D-VaR Position Sizing by David Varadi
Author: Eugene
Creation Date: 2/20/2010 11:33 AM
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Eugene

#1
I'm setting up to include this new money management technique, among many other improvements, in the upcoming release of MS123.PosSizers:

Introduction to D-VaR Position Sizing (Part 1)

QUOTE:
In this method we will use an incredibly simple approach:
1) take the daily returns for a given stock, index or strategy
2) compute the 5th percentile of returns (max tail loss)
3) select a budgeted risk level as a maximum daily loss such as 1% (conservative) or 1.5% (aggressive)
4) your position size is the budgeted risk level divided by the absolute value of the max tail loss
5) this position may not exceed 200%


Please help me out with the following: in this context, should max tail loss be treated separately for long and for short trades?

For example, the distribution of daily changes for 50 days can look like this: [-10.5, -5, -4.9, ... 0.25, 0.25, 3]. For a long position, the negative numbers represent max tail loss. Conversely, for a short trade, positive numbers represent the risk of price going in the opposite direction. Otherwise it doesn't seem reasonable to even look at the worst negative daily returns for a short position, because the profits are to be made off these moves.

Hope it makes sense.
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dansmo

#2
Why not make it user´s choice and provide it as an option?
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Eugene

#3
I treat the omission of such an obvious point as the author's probable long-side bias. That's why I've raised this question.

There are many options in the PosSizers, and soon, when v2010.03 comes out, there will be even more. So, generally it's the less options the better - for simplification. However, your point is good and I'll look at adding this option.
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dansmo

#4
I dont think it is because he has a long bias. I assume most of the VaR models look at confidence levels on absolute percentage changes. I dont know the author at all, but my guess would be that he just used what was widely done when thinking of VaR.
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Eugene

#5
Thank you.
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avishn

#6
Does MS123 implementation take open positions into account when calculating max tail loss?
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Eugene

#7
Max tail loss is calculated by taking the daily returns of the stock (i.e. "Period to average returns").
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avishn

#8
I'm sorry, not sure I follow... My understanding is that VaR applied to a strategy is essentially a max tail loss of the equity curve, no?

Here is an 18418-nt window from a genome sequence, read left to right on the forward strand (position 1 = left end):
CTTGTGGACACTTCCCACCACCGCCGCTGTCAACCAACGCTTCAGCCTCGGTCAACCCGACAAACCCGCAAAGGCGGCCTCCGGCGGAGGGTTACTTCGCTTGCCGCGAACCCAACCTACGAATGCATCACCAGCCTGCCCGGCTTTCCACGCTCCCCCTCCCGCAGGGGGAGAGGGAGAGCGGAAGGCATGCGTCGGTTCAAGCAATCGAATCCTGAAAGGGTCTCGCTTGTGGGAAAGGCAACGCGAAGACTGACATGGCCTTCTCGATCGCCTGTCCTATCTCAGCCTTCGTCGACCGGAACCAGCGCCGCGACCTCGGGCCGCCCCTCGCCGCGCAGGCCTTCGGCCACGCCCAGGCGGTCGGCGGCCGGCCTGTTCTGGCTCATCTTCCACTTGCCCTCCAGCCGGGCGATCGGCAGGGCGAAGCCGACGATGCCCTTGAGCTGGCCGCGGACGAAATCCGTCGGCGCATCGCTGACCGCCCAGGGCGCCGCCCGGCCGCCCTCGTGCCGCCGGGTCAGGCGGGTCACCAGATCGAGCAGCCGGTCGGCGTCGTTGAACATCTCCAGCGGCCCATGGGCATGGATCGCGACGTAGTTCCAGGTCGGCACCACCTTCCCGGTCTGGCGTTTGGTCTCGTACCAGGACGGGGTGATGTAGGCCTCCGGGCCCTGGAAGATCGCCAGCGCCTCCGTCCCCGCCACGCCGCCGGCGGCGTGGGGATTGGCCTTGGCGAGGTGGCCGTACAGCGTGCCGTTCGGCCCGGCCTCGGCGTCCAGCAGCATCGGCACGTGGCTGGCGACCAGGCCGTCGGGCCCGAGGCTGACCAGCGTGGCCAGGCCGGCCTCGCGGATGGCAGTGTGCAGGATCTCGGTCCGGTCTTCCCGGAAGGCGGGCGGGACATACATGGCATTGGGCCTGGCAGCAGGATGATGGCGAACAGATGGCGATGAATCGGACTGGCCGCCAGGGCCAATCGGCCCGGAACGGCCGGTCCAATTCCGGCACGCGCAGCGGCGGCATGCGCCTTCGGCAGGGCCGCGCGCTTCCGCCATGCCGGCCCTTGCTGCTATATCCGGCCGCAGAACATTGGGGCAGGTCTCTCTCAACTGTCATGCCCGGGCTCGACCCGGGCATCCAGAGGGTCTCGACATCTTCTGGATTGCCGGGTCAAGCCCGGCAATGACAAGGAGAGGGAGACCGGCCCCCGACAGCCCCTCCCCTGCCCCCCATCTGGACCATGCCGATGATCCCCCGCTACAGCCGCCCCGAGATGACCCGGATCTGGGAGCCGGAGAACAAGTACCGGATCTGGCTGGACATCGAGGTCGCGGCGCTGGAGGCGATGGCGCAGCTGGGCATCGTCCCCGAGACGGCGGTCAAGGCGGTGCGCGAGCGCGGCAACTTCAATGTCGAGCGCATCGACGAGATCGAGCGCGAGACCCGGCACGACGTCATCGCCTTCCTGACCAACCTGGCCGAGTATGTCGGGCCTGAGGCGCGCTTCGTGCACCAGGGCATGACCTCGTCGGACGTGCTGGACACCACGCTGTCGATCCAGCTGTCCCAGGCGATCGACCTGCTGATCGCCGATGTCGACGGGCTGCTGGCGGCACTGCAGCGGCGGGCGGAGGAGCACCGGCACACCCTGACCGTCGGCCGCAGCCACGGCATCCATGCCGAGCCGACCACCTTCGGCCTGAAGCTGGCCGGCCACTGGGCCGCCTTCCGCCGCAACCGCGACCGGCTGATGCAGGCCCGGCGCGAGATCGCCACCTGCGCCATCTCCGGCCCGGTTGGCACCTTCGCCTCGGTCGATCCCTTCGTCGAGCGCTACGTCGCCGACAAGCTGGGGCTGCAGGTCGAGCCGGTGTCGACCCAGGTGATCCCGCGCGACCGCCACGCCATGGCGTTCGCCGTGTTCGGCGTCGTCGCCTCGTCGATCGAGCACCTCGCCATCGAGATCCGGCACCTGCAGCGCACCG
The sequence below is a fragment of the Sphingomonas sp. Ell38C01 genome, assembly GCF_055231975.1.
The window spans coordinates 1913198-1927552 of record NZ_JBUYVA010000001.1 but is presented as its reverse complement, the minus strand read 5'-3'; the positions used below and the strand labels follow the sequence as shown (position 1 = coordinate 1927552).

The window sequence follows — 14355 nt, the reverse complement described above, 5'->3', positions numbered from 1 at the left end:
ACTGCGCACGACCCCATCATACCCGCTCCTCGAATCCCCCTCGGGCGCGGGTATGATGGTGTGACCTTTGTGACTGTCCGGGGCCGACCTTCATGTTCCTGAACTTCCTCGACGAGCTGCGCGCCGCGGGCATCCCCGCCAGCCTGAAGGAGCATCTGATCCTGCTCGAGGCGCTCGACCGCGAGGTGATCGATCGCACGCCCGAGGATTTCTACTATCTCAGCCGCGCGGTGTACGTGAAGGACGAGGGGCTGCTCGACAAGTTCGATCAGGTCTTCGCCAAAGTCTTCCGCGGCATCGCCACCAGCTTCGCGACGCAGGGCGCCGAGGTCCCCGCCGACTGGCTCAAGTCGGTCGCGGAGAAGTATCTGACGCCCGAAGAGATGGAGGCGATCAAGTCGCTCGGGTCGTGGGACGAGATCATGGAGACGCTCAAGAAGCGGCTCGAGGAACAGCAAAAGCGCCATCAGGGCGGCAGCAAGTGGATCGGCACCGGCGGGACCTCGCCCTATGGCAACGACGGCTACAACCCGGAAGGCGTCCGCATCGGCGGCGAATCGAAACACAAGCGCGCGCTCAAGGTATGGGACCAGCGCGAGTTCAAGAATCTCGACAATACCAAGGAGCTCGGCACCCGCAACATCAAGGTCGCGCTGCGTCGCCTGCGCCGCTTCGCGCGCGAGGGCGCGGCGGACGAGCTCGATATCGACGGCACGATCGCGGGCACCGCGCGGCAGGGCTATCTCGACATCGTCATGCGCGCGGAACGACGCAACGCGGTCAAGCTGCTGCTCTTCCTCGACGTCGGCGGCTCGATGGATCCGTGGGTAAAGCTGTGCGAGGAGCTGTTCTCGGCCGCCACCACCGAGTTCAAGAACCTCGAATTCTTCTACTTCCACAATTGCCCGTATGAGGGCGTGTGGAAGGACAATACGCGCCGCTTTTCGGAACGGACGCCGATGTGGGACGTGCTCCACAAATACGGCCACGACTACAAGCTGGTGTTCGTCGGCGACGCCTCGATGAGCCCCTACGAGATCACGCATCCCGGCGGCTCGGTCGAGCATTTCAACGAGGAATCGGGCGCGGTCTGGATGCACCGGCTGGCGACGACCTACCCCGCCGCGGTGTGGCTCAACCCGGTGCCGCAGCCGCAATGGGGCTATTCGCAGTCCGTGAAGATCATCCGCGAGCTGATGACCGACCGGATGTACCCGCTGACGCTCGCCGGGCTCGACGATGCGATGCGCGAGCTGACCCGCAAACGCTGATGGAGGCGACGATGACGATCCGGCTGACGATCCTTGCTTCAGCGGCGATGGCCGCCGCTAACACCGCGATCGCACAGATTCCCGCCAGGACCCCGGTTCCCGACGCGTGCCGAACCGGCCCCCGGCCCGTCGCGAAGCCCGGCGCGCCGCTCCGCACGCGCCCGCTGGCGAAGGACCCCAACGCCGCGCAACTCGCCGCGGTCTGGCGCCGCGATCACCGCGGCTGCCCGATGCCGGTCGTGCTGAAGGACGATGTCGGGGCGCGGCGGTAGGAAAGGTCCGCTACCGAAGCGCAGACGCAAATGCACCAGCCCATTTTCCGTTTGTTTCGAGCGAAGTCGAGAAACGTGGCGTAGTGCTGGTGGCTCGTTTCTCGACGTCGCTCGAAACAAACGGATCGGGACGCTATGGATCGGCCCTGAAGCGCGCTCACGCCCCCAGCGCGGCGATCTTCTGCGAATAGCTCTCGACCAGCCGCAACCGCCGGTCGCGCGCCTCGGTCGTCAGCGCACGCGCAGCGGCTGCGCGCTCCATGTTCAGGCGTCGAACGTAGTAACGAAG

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Eugene

#9
According to author's definition above, to calculate DVaR we "take the daily returns for a given stock, index or strategy". Hence, the PosSizer takes the N-bar returns for a given security.
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avishn

#10
Could you please explain how it works for multi-symbol strategy? Which symbol returns are used?

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Eugene

#11
It's the current symbol's returns, of course. Technically speaking, currentPos.Bars in the PosSizer's SizePosition method.
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avishn

#12
Thank you. It was a dumb question. I got stuck on thinking about the equity curve's tail loss.

Should I see any skipped trades when using this position sizer while backtesting with a single symbol?

The following on SPY 5 years, D-VaR w/ separate long/short, skips about a quarter of all trades --

CODE:
Please log in to see this code.


Is it the same issue as we discussed in the other thread or I'm doing something wrong?
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Eugene

#13
Wealth-Lab is skipping trades during these long periods of time because the size, as dictated by the formula, is too large - it exceeds the equity value. For example, during 2006 the size stays at ~120% for months.

Although it may look odd, while debugging the PosSizer I saw nothing wrong about it. I manually verified the percentile and budgeted loss values to ensure they're correct.

To prove it, try to cap position size to, say, 90% of equity - you shouldn't notice skipped trades.

Actually, it's because this PosSizer is very risky -- even Mr. Varadi stresses that:
QUOTE:
5) this position may not exceed 200%